SOKOLSKI: I have a slightly different take. I did have a chance to look at these things over the weekend as well. I think the operative phrase that rings loudest in what Sharon shared with us is, “as a matter of policy.” [I’ve] spent a fair amount of time with the history of the previous deals that we’ve cut, which were very instructive. And Robert Zarate has worked with me and is taking a lead in writing a history of some of the Wohlstetter’s work. One of them is called “Buddha Smiles.” I recommend it. It’s on our website. It is a history of the prevarications, vagueness, and confusion associated with the first set of nuclear deals. It’s not a pretty picture. Some of the arguments will rhyme with the kinds of debates we’re having now. So from an experience standpoint from history, I think we need to be worried about what any administration thinks, since it goes away and there are other administrations after it.

Second of all, as someone who has worked in the government, I have to tell you, I don’t think that any of the answers suggest they would like to be held to what they are saying in print. In other words, they don’t want a law that tells them that they have to see things a certain way. It’s the reason they’re fighting these rules in the NSG. That suggests that things could be subject to change.

I leave you only with this other additional thought: there is no way that this deal could be approved by Congress in its current form without violating the Hyde Act. Once you violate a law, you’re on your way to interpreting and reinterpreting all sorts of things willy-nilly. It’s the desire for Congress to uphold the law that it passed that animates a good deal of the effort on this panel and many other people. I’m pretty sure that Mr. Berman sent his note to Secretary Rice precisely because he took his pledge to uphold the laws of the land and the Constitution seriously. But you cannot go ahead with this deal unless it is conditioned more without it violating the Hyde Act. So I wouldn’t take the say-so of these Q’s and A’s even when they’re good until you have something in print that is binding.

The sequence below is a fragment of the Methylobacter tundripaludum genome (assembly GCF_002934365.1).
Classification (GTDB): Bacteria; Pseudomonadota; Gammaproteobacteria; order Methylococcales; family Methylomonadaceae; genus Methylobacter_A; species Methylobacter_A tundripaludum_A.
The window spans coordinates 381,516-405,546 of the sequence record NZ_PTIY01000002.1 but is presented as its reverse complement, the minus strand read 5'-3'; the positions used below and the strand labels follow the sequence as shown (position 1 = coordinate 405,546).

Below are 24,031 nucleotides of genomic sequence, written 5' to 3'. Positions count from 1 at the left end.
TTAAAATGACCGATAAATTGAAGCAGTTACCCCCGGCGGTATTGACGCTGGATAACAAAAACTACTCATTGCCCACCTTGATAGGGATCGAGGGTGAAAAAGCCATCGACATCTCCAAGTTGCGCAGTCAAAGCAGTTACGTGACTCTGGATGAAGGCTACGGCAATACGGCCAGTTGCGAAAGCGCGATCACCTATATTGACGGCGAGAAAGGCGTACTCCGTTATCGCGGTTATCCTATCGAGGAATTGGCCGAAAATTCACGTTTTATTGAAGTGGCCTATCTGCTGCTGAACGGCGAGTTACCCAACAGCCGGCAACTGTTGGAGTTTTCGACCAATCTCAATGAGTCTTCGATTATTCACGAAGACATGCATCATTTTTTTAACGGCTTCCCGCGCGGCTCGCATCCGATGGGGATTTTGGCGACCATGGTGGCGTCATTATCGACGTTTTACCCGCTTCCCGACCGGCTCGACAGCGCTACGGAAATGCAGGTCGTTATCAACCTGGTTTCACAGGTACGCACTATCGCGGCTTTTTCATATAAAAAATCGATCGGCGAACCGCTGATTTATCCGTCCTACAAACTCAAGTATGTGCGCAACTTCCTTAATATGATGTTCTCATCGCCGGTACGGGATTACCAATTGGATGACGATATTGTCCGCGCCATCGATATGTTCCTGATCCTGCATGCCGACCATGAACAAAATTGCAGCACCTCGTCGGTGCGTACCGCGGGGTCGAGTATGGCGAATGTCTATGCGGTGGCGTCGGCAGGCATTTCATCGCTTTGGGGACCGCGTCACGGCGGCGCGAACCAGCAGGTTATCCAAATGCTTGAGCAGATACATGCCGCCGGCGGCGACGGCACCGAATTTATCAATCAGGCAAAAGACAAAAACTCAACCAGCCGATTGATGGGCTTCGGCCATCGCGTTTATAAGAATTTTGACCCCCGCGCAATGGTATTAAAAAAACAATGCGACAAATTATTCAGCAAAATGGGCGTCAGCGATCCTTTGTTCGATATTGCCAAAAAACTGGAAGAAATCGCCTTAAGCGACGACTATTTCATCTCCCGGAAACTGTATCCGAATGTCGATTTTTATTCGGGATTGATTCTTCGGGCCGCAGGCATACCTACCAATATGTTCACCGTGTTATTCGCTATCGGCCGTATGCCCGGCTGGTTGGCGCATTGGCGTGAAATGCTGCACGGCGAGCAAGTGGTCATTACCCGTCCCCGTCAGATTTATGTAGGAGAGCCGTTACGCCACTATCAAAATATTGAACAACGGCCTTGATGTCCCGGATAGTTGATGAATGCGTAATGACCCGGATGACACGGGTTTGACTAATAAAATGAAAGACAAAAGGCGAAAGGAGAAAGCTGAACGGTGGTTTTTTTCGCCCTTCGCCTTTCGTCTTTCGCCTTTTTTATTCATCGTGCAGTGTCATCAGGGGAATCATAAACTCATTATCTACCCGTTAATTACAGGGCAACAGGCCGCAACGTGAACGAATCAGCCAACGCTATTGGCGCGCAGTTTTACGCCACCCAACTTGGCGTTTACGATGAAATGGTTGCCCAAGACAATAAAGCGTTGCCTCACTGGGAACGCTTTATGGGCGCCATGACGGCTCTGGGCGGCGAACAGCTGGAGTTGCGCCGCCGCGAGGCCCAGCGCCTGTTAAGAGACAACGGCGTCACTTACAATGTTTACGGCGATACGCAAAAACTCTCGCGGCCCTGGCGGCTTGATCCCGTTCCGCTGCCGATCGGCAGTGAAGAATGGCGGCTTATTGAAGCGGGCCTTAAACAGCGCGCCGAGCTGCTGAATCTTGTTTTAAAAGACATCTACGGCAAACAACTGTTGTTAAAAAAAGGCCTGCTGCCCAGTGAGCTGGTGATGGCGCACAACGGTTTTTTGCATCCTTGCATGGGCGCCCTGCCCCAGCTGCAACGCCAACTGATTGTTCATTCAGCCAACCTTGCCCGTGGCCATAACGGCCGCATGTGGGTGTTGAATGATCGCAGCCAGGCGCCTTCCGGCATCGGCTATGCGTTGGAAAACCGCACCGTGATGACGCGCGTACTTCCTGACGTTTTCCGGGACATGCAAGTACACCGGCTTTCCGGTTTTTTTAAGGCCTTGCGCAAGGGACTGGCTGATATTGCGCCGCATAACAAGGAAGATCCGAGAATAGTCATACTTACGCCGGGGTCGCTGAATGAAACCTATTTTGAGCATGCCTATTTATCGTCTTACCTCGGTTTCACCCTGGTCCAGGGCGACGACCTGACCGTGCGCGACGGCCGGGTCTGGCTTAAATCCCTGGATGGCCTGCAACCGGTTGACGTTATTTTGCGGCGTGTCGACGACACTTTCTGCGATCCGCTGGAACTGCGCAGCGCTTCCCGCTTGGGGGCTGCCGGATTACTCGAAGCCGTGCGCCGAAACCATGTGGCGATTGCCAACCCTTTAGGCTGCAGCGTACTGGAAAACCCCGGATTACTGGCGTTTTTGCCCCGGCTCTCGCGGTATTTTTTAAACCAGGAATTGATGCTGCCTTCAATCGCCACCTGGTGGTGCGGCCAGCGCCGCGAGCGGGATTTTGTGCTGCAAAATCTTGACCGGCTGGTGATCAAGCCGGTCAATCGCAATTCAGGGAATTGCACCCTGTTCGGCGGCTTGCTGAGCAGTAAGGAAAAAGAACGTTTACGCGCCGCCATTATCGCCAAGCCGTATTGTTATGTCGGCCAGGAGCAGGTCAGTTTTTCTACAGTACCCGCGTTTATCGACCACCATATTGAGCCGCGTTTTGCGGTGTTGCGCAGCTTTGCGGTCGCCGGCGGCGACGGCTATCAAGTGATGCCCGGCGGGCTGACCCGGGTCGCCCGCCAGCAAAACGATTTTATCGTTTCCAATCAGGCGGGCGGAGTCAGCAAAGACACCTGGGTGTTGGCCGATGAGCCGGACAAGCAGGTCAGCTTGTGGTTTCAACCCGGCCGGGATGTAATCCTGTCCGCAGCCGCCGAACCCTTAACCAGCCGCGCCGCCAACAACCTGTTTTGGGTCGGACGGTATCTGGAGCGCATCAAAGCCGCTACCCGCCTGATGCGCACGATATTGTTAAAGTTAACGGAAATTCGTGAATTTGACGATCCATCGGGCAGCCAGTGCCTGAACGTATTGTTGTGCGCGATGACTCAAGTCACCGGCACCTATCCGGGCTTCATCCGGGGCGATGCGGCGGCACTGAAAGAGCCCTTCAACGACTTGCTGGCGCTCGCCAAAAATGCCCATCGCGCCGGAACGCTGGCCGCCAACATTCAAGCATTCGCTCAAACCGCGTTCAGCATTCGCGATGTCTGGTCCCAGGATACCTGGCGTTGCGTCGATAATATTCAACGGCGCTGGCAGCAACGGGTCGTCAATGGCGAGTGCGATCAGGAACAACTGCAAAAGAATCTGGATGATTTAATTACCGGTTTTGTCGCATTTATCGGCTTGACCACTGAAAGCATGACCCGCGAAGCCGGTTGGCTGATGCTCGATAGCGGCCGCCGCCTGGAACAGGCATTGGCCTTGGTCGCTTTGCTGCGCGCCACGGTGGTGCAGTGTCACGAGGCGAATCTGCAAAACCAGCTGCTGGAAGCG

KIMBALL: All right, any other questions? Yes, sir?

QUESTION: Thank you. Mike Miyazawa. What is the real objective of the administration? Is it nuclear business or to bring India into the U.S camp as a counterweight against China? What is the single biggest, most important objective of the administration?

KIMBALL: That’s a very good question. I’ve been asked that question for about three years. I still don’t really know the full answer. There are a lot of, I think, theories about why. I think there are different reasons, depending on which part of the administration you’re talking about. I mean, Sharon and Henry could talk about this as knowledgeably as I can. I think there are multiple things going on here. One is simply that the Bush administration is looking for a foreign policy “victory.” Another is that the Bush administration wants to establish stronger strategic ties with India. But the U.S. already has very good strategic ties with India, even without this deal. Maybe they would be even better without the deal.

There is also a strong interest in increasing U.S. defense sales to India. One of the unspoken reasons is that it might help counter Chinese influence in Asia. But personally, I think that that is an extremely flawed theory, given that India is a very independent country that is not going to compromise its foreign policy in order to help Washington on some particular issue vis-à-vis China.